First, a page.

"So, RuBisCO is like an old blind cook. It can't tell the difference between salt and sugar. Sometimes he uses salt, sometimes uses sugar, and obviously, the cake is going to be really different. The sugar ones are great, that's the CO2, the salt ones, really bad. So, what C4 does is it employs as a helper and this helper is a different enzyme. It lives in a different room and he can tell the difference. It only takes the sugar off the shelf. So, it only takes carbon dioxide, leaves the oxygen, and he passes the sugar to the cook in the other room where he's just happily away making cakes. And because he haven't got the option anymore, he only uses the sugar. So you only get good cakes and so, you only get the beneficial reaction."
"Rubisco is like other chloroplast macromolecular complexes in that its sub- units are encoded by both the nuclear and chloroplast genomes "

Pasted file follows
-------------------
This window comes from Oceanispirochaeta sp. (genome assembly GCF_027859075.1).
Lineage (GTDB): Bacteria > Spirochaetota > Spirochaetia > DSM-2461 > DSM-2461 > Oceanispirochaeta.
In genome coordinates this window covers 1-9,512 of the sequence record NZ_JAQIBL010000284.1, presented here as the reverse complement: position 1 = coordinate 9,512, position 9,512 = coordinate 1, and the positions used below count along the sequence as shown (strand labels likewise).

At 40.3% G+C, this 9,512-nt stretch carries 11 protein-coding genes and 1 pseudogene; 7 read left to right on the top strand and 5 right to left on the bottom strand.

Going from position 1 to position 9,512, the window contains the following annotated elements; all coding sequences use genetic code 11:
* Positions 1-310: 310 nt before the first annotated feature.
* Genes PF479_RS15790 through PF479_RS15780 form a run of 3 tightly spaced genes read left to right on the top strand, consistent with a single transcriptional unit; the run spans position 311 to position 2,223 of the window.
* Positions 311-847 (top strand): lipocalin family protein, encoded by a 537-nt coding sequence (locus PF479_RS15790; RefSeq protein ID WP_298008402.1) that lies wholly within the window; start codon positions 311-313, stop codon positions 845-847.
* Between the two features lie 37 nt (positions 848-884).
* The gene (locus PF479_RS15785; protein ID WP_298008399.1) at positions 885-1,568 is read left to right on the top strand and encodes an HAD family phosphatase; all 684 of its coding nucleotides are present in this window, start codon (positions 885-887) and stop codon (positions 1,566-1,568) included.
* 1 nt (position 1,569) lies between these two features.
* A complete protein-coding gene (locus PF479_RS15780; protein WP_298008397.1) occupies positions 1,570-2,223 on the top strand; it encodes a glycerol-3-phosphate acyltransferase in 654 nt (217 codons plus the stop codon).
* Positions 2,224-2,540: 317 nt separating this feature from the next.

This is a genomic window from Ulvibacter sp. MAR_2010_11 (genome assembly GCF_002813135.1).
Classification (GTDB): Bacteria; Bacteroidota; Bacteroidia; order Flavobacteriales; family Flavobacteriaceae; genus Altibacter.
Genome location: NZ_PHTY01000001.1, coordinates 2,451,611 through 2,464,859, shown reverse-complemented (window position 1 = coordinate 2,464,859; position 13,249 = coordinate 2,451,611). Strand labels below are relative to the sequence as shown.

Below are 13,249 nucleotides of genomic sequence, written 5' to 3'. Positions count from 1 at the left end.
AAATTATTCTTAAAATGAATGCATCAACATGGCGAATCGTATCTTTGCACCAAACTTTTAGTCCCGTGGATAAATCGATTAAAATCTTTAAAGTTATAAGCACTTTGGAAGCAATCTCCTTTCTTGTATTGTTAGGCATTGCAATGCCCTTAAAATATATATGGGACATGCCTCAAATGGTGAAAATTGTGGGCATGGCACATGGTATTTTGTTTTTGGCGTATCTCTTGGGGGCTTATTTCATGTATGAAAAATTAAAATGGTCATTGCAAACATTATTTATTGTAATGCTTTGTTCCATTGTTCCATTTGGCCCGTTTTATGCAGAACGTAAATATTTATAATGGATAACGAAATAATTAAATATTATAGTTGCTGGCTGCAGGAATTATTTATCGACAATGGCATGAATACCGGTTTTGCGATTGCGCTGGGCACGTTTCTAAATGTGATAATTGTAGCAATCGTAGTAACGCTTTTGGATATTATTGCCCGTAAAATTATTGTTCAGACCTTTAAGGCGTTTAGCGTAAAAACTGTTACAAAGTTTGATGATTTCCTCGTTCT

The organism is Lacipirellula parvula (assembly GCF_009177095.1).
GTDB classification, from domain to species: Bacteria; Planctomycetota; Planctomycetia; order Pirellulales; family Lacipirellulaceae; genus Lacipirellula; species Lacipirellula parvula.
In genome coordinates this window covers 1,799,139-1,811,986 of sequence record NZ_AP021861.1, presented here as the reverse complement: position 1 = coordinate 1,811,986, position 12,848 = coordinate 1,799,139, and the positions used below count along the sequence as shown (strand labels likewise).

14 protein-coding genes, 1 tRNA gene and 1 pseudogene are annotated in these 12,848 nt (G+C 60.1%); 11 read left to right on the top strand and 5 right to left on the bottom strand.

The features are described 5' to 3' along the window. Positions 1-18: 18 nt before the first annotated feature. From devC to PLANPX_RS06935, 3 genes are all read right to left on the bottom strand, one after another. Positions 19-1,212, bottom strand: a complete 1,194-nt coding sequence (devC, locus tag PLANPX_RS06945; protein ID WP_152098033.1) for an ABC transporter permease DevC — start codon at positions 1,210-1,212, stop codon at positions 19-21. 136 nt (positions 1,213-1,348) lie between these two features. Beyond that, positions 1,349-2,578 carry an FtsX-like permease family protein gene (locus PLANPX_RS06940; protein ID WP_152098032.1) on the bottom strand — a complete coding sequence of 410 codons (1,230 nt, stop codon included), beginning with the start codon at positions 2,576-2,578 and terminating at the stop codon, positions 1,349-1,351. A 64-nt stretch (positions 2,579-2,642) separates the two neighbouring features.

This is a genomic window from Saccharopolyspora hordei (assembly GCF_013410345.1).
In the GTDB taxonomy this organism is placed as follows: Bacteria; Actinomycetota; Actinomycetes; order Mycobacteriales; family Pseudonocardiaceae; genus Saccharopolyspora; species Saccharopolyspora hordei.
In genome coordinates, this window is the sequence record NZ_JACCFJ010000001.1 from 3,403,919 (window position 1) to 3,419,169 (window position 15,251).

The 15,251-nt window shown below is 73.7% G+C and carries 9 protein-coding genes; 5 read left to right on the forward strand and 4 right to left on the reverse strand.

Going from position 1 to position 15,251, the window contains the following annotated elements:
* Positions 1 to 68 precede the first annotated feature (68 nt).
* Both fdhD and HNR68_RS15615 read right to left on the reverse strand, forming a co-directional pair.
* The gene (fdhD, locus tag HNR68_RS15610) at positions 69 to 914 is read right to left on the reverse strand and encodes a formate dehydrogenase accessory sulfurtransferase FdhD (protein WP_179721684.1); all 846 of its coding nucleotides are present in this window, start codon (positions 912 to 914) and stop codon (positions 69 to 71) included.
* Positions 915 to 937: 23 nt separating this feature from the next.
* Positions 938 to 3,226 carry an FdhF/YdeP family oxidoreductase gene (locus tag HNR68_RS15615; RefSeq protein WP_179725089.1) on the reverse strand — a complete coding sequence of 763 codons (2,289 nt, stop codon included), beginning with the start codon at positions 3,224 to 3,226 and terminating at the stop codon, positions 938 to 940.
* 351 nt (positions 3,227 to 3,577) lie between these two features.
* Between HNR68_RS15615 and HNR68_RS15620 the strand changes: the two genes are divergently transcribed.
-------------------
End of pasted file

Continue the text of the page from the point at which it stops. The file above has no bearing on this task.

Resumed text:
"The situation with rubisco is like QWERTY" A Nice discussion of the molecular evolution of this enzyme.
"I find it amazing and kind of funny that Rubisco is like the most useless thing ever that just barely functions enough to kinda do its job but plants never got rid of it and instead we just have mountains and mountains of this barely-useful molecule all over the planet, more than ANY OTHER PROTEIN EVER because plants have just stuck with it and kept making it and making it at huge rates to compensate for how almost-useless it is "
"Imagine that RuBisCo is like a high-performance car that can go 100 mph when you give it high-octane gasoline (petrol). But now, only low-octane gas is available, so the car can only go 50 mph max.
By steadily increasing the CO2 available to green plants, we are enabling RuBisCo to "fix" CO2 into sugars at a faster and faster rate, resulting in improved photosynthetic productivity of the plants. "
"Rubisco is like a blobby doughnut (round with a small hole in the middle) made out of eight separate protein chains and is unusual in being a soluble enzyme that has only extremely recently been successfully re- folded in a test tube. This tells us that the structure of Rubisco needs to be extremely precise in order for it to work. (Most other soluble enzymes can be treated a lot more roughly and are generally easy to manipulate.) "